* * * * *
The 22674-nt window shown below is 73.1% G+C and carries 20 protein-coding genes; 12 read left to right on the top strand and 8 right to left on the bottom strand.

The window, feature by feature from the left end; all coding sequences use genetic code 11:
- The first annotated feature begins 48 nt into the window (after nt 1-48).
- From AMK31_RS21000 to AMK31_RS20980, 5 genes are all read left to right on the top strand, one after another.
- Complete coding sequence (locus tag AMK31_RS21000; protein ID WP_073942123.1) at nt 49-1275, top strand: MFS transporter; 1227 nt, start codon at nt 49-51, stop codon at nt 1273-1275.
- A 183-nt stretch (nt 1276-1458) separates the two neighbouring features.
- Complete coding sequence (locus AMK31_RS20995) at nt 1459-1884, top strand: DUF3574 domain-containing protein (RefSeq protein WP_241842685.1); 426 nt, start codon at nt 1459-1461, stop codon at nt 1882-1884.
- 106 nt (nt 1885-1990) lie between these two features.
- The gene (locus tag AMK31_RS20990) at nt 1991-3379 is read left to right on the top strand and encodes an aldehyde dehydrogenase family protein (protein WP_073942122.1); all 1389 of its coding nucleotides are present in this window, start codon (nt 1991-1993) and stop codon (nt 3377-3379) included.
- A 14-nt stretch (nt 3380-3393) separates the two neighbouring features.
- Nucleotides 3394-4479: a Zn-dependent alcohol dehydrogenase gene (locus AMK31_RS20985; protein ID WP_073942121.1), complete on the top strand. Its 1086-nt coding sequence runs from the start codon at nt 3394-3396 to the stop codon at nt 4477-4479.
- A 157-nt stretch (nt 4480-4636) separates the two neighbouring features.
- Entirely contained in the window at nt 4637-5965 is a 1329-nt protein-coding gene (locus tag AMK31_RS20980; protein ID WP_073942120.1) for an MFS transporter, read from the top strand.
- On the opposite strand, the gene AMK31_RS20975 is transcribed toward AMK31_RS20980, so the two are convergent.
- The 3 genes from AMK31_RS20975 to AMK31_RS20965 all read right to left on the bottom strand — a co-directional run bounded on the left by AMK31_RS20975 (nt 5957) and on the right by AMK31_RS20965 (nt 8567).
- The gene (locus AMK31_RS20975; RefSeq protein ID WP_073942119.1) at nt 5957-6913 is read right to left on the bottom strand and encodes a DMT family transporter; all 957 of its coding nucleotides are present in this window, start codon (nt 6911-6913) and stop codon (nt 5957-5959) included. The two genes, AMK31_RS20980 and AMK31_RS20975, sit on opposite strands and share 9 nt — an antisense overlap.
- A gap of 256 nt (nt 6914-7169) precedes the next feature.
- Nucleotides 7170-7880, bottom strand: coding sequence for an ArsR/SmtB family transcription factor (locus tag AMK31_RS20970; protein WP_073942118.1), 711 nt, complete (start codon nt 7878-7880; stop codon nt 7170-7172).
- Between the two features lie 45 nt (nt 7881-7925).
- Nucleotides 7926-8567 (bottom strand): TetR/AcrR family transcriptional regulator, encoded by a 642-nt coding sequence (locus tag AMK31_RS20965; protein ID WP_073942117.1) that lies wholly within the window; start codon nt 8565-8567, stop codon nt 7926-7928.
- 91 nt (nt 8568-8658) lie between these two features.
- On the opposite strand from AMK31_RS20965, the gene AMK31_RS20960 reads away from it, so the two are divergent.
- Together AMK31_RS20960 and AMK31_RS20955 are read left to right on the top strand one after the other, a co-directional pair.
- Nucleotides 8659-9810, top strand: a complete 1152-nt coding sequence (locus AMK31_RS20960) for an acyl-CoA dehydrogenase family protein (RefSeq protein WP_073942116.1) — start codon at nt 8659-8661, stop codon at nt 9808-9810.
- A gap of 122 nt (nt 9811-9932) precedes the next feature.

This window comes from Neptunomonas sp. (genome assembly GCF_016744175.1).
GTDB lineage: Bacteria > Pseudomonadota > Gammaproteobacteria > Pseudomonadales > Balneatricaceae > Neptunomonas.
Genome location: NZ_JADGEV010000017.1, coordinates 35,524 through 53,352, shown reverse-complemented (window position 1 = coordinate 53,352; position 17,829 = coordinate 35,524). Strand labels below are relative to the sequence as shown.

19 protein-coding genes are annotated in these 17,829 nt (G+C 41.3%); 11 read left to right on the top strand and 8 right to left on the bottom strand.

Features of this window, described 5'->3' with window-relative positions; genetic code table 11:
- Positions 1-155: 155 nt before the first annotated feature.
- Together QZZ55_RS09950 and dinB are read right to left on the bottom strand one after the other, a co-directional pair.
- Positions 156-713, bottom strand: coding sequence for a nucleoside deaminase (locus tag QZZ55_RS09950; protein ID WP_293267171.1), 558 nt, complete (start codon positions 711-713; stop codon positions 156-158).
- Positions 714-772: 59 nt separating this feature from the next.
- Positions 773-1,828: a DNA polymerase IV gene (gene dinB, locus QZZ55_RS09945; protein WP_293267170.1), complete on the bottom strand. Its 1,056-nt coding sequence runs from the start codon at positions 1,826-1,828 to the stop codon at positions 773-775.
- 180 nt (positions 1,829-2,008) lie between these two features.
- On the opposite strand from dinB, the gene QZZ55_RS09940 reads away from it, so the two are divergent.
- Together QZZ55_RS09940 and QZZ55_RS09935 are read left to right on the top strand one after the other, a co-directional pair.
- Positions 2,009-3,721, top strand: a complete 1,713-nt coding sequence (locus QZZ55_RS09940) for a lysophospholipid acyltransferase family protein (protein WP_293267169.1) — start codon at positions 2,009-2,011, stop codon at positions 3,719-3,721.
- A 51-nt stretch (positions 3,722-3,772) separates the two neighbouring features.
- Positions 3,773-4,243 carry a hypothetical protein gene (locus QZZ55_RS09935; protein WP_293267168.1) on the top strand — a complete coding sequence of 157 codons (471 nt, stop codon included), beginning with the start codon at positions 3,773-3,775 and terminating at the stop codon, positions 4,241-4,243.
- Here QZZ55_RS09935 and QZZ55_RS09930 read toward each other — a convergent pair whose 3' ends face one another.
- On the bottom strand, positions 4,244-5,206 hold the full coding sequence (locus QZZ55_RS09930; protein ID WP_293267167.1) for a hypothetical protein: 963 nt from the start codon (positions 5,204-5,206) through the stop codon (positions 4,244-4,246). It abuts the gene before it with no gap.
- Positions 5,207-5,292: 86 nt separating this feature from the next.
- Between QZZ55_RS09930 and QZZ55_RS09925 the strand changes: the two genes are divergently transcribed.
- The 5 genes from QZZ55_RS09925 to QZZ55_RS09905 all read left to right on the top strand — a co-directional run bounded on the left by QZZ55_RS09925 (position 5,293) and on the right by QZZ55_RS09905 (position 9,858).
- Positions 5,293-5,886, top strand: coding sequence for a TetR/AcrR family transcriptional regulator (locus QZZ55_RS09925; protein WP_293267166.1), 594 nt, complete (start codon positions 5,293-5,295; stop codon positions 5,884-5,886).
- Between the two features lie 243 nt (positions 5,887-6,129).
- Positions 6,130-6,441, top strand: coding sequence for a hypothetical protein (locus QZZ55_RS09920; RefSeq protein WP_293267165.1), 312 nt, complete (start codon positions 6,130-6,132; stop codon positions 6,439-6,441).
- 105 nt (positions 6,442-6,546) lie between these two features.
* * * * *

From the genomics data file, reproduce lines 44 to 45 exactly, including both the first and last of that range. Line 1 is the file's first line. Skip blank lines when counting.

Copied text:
- Positions 5,207-5,292: 86 nt separating this feature from the next.
- Between QZZ55_RS09930 and QZZ55_RS09925 the strand changes: the two genes are divergently transcribed.